Our ecological heritage is our greatest asset, our gift, our pride—and our burden.
The descent begins. Sit on the right. The edge of the island is an endless, nondescript line on the horizon. The name “Borneo,” however, colors that line with a sense of expectation and—if you know the place well enough—those inseparable partners, love and despair. There is a storm brewing—the sky here is rarely cloudless—but, weather permitting, you will see a few ships, vessels channeling a maritime history that has defined this archipelagic corridor region. The two-and-a-half hour flight from the Malaysian capital Kuala Lumpur and across the South China Sea to Kota Kinabalu in Sabah, Malaysian Borneo, bridges a chasm between the two Malaysias that is geographic, cultural, political, and psychological. We must go overseas to meet the other half. The ghostly outline of hills becomes more vivid as you approach, the curls of foam on the shoreline beguilingly distinct.
Labuan Island is easy to spot; it is now a federal territory and the center of Sabah’s oil and gas industry. Much of the country’s modern colonial history starts from here. There’s the famous old pirate town Membakut, bisected by the North Borneo Railway line, and Pulau Tiga, where Mark Burnett shot reality TV show Survivor, Borneo. There are the Crocker Ranges, with oil palms creeping up their base. And there’s Putatan, with its new shopping mall and hypermarket. Put on your seatbelt. Where’s my mountain? Show yourself. There she is. Hello my love. The plane lands.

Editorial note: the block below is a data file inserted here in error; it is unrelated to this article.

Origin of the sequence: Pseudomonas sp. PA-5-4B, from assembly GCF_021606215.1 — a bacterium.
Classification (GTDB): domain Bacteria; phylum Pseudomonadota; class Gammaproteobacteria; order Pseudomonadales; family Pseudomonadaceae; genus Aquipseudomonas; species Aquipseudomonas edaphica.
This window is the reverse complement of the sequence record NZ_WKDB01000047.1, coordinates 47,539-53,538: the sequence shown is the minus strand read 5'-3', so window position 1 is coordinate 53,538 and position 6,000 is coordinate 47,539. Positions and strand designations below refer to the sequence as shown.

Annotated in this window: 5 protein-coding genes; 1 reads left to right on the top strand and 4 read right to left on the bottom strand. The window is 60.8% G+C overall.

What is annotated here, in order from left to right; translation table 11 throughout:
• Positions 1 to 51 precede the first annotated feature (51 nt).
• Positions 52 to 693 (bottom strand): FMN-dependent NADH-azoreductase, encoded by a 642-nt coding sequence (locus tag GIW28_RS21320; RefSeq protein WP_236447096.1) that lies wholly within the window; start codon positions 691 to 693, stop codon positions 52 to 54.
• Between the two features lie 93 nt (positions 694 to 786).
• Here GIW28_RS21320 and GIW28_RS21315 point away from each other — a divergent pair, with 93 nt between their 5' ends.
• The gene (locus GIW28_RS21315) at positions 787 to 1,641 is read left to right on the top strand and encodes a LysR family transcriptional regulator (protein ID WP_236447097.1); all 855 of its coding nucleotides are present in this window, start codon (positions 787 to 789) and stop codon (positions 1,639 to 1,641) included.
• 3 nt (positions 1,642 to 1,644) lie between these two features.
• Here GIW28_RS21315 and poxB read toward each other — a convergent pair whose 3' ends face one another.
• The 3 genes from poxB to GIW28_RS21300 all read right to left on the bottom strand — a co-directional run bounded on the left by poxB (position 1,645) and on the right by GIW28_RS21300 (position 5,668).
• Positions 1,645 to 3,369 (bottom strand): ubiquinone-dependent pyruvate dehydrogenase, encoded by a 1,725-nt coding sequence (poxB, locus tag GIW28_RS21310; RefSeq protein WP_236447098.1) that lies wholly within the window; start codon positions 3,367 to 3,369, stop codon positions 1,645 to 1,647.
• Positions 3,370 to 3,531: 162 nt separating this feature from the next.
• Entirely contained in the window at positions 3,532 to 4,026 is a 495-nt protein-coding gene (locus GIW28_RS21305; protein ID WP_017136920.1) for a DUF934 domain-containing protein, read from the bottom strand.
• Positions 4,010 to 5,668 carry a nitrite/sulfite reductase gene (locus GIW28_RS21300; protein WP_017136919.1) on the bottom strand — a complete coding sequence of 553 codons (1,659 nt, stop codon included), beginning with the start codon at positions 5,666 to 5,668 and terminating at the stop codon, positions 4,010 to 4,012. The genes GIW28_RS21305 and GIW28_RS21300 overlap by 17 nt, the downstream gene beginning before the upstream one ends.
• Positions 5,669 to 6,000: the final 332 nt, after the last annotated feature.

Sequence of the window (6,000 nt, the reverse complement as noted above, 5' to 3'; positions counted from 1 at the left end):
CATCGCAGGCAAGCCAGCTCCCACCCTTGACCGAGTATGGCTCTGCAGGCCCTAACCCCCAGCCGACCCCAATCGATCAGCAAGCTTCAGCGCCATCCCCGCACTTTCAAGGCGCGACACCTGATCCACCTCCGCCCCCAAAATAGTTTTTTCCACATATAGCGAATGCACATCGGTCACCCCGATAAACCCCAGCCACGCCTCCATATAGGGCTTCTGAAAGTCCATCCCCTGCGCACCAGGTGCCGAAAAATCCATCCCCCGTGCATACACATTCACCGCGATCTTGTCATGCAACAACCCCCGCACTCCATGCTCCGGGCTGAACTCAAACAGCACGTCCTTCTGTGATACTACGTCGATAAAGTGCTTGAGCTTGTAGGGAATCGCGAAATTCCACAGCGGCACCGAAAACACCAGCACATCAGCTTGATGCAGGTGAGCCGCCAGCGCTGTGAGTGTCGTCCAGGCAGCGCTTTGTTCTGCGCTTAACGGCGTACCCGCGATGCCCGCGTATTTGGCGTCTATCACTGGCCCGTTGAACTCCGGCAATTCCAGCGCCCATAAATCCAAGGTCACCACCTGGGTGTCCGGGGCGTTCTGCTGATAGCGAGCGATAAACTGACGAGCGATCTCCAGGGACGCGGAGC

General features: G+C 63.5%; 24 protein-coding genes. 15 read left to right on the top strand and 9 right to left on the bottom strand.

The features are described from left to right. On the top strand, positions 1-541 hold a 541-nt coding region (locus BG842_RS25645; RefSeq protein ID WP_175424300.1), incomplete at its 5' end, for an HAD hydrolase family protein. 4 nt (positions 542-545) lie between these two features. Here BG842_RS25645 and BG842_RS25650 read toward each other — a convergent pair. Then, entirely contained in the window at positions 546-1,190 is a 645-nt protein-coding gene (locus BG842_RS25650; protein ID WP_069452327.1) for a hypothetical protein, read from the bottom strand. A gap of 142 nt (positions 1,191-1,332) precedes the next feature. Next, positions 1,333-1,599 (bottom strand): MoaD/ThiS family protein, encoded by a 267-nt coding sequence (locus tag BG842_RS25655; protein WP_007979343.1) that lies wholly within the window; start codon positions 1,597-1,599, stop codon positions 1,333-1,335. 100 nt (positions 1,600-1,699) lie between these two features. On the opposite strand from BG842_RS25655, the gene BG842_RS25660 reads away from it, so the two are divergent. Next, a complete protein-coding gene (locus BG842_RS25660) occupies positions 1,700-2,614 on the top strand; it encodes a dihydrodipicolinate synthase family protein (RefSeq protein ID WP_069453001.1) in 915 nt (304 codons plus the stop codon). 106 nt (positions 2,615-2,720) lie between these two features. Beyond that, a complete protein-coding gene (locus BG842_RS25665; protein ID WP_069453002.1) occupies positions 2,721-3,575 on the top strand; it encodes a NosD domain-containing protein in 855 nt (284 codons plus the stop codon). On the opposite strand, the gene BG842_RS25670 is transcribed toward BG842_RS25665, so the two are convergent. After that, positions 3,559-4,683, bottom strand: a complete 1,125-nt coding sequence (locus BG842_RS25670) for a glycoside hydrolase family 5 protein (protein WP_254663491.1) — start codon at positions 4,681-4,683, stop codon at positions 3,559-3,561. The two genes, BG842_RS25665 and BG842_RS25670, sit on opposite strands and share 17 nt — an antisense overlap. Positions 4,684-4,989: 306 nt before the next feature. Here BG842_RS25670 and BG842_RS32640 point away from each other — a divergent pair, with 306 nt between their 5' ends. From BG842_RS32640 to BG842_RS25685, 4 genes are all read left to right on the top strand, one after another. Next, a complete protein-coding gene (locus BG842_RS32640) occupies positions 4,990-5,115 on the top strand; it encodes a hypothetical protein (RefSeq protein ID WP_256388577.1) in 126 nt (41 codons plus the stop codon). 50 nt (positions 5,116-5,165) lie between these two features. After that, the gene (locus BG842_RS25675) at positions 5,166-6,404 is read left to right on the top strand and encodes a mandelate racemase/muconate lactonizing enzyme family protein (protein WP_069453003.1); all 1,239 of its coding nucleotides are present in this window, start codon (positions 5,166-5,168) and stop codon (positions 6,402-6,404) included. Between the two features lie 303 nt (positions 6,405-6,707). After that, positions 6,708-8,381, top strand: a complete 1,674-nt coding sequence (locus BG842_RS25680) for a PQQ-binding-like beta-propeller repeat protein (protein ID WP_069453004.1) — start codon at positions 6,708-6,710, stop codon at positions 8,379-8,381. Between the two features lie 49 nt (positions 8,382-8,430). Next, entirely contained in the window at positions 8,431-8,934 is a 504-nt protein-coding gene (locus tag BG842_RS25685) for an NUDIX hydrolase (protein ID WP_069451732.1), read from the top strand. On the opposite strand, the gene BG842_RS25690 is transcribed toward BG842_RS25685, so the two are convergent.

For returning Sabahans, there is a certain feeling of privilege to standing in the immigration queue; other Malaysians used to take their places in a different line but, after much complaint by the Peninsular Malaysians, the two queues have recently joined together. “Same same but different,” as the local saying goes. Immigration control by the state is one of the last tangible remnants of the “Twenty Points,” a manifesto that was drafted to safeguard Sabah’s interests and autonomy within the new federation that led to the Malaysia Agreement and the establishment of that country. Through the agreement, Malaysia was formed as a merger between the distinct territories of Peninsular Malaysia (previously the Federation of Malaya) that is the coccyx of the Asian continent, and Sabah and Sarawak, the two Malaysian Borneo states. Singapore was briefly included too but that particular shoe didn’t fit and it was soon expelled. Immigration control was meant to protect Sabahans from Peninsular Malaysian dominance within Sabah’s borders, but this has become tokenistic.
In 1963, when the country of Malaysia was formed, the Sabah (previously North Borneo) and Sarawak political landscape was in its infancy. Both had just experienced their first local elections, having been British protectorates since the nineteenth century. Sarawak had been under the rule of the White Rajahs of the Brooke Dynasty, and Sabah under the management of the British North Borneo Chartered Company. Both only officially became British colonies in 1946 after World War Two and the Japanese Occupation.